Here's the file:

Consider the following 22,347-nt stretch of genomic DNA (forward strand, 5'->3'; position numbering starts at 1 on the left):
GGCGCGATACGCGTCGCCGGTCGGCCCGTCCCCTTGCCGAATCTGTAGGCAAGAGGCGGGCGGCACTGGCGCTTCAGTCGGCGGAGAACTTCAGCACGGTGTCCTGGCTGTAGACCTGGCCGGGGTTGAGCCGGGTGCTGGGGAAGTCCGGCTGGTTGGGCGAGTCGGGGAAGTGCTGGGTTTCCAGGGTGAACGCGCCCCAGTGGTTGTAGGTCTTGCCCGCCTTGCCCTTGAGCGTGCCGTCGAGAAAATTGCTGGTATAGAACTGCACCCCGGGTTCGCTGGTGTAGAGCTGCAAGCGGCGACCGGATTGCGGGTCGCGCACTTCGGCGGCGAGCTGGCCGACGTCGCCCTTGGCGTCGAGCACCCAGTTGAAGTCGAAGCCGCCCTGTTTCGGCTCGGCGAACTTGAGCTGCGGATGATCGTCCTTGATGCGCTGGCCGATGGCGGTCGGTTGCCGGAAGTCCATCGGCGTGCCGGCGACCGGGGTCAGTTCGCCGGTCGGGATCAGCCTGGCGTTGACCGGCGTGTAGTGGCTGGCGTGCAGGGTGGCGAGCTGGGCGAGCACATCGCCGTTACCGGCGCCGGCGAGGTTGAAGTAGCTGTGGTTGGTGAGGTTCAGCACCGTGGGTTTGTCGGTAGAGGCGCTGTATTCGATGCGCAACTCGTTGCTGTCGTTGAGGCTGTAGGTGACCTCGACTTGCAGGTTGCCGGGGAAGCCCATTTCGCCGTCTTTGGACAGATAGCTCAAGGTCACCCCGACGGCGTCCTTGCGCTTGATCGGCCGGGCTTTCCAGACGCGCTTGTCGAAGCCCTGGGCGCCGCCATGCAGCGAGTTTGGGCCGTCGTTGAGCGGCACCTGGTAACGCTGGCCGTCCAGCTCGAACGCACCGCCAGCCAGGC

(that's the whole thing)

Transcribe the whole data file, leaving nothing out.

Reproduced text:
Consider the following 22,347-nt stretch of genomic DNA (forward strand, 5'->3'; position numbering starts at 1 on the left):
GGCGCGATACGCGTCGCCGGTCGGCCCGTCCCCTTGCCGAATCTGTAGGCAAGAGGCGGGCGGCACTGGCGCTTCAGTCGGCGGAGAACTTCAGCACGGTGTCCTGGCTGTAGACCTGGCCGGGGTTGAGCCGGGTGCTGGGGAAGTCCGGCTGGTTGGGCGAGTCGGGGAAGTGCTGGGTTTCCAGGGTGAACGCGCCCCAGTGGTTGTAGGTCTTGCCCGCCTTGCCCTTGAGCGTGCCGTCGAGAAAATTGCTGGTATAGAACTGCACCCCGGGTTCGCTGGTGTAGAGCTGCAAGCGGCGACCGGATTGCGGGTCGCGCACTTCGGCGGCGAGCTGGCCGACGTCGCCCTTGGCGTCGAGCACCCAGTTGAAGTCGAAGCCGCCCTGTTTCGGCTCGGCGAACTTGAGCTGCGGATGATCGTCCTTGATGCGCTGGCCGATGGCGGTCGGTTGCCGGAAGTCCATCGGCGTGCCGGCGACCGGGGTCAGTTCGCCGGTCGGGATCAGCCTGGCGTTGACCGGCGTGTAGTGGCTGGCGTGCAGGGTGGCGAGCTGGGCGAGCACATCGCCGTTACCGGCGCCGGCGAGGTTGAAGTAGCTGTGGTTGGTGAGGTTCAGCACCGTGGGTTTGTCGGTAGAGGCGCTGTATTCGATGCGCAACTCGTTGCTGTCGTTGAGGCTGTAGGTGACCTCGACTTGCAGGTTGCCGGGGAAGCCCATTTCGCCGTCTTTGGACAGATAGCTCAAGGTCACCCCGACGGCGTCCTTGCGCTTGATCGGCCGGGCTTTCCAGACGCGCTTGTCGAAGCCCTGGGCGCCGCCATGCAGCGAGTTTGGGCCGTCGTTGAGCGGCACCTGGTAACGCTGGCCGTCCAGCTCGAACGCACCGCCAGCCAGGC